- Eat five or six small meals a day instead of three large meals.
- Avoid spicy and fatty foods. Eat bland foods such as bananas, rice, dry toast, plain baked potato, gelatin, broth, eggs, tofu or applesauce.
- Eat healthy snacks between meals, such as yogurt, peanut butter on apple slices or celery, cheese, milk or nuts.
- Drink plenty of fluids, especially water, throughout the day.
- Take your prenatal vitamins with a snack. If your prenatal vitamin contains iron, try taking it at bedtime. Talk with your doctor about other vitamin options.
- Avoid odors, flickering lights, other situations that bother you and trigger your nausea.
- Make tea with real grated ginger or try ginger candies.
- Get plenty of rest.
- Keep rooms well-ventilated, turn on a fan, or go outside from time to time to get some fresh air.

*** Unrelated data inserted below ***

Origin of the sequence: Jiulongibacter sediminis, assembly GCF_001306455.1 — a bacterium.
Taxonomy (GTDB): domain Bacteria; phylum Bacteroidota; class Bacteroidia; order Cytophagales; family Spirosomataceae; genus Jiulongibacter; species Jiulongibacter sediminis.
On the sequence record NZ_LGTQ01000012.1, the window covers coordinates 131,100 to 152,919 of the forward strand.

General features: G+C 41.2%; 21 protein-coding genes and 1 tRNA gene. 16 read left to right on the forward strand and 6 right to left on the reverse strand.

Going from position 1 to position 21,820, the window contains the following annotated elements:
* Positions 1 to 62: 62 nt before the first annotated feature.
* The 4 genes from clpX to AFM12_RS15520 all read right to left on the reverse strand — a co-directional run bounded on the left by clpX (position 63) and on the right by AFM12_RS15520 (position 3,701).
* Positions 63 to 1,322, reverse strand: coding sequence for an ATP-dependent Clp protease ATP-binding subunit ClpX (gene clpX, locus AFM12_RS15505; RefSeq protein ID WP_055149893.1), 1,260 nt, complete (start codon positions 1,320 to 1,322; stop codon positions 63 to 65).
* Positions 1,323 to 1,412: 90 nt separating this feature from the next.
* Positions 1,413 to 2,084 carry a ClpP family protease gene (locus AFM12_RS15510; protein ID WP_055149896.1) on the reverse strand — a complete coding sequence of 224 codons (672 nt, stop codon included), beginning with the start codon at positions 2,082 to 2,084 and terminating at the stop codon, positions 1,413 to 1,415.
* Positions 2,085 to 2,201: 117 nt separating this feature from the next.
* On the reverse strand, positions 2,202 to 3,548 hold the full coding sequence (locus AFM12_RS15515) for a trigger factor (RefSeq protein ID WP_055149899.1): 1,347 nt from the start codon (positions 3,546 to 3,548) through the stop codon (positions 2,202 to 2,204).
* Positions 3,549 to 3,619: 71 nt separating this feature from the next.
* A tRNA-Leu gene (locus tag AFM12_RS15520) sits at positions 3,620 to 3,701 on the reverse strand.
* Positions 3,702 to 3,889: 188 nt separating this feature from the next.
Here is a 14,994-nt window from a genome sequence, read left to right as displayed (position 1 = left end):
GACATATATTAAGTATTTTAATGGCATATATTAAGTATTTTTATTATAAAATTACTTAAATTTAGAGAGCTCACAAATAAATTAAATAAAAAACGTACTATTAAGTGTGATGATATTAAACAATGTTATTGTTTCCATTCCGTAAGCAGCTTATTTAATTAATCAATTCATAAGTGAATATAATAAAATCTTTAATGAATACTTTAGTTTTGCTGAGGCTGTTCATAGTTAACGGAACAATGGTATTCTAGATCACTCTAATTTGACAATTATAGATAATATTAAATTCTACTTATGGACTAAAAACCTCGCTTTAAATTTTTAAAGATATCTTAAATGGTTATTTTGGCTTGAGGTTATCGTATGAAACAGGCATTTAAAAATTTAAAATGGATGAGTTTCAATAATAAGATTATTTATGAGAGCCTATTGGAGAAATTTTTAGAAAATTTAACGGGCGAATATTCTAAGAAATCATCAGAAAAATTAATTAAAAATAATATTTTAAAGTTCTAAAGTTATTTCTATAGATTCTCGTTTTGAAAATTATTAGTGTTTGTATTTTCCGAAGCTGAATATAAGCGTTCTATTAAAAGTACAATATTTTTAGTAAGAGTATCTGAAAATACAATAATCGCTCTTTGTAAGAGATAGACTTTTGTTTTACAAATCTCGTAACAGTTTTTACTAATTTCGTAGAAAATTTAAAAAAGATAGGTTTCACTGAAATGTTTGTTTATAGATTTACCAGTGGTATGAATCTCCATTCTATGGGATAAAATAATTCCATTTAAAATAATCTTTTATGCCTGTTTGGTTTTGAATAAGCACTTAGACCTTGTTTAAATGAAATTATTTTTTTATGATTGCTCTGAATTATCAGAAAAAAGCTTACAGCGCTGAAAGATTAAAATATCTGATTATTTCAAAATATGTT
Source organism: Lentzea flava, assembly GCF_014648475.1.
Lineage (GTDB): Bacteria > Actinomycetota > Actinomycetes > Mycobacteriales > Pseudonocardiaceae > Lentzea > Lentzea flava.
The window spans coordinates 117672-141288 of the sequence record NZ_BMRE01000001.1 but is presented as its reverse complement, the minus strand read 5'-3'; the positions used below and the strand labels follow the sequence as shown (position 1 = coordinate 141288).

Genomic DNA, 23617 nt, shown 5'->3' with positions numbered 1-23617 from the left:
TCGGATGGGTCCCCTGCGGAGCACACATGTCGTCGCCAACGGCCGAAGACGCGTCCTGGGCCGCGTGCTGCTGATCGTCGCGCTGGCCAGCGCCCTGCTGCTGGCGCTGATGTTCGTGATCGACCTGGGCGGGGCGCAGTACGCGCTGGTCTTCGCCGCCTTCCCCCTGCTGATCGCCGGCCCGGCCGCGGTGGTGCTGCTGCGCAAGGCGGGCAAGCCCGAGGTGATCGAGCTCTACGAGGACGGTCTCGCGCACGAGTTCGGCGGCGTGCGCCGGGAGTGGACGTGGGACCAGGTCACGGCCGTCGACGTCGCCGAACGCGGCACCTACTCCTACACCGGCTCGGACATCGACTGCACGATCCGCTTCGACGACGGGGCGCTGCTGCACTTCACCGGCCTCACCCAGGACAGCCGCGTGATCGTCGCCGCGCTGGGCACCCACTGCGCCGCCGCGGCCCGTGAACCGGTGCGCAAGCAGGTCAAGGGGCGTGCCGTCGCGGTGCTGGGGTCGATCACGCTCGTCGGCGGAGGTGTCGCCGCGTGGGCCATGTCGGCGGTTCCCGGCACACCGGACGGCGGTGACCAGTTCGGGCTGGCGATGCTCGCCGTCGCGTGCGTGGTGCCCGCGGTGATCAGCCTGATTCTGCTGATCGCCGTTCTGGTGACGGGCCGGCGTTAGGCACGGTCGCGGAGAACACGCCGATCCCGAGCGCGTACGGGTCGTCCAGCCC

- Smell fresh-smelling, pleasant scents such as lemon, orange or mint.
Other methods may help reduce nausea. Talk with your healthcare provider before trying these:
- Acupressure wristband. These bands apply pressure to certain points on your wrist.
- Acupuncture. In this treatment method, thin needles are put into your skin.
Do not use marijuana to treat morning sickness! It has not been shown to be safe for the fetus during pregnancy.
What medications are available to treat morning sickness?
Your healthcare provider may recommend taking vitamin B6 (also called pyridoxine) and doxylamine. Doxylamine is also used as a sleep aid and to treat hay fever or other allergies. Both products are available over-the-counter and don’t need a prescription. However, there is a pill that contains a combination of these two products. It's available by prescription only and is known by the trade name Diclegis®. Unlike the separate over-the-counter products, Diclegis® is a slow-release single pill. This may be more convenient or helpful for peoplewho have trouble (for example, have a gag reflex) taking many pills per day.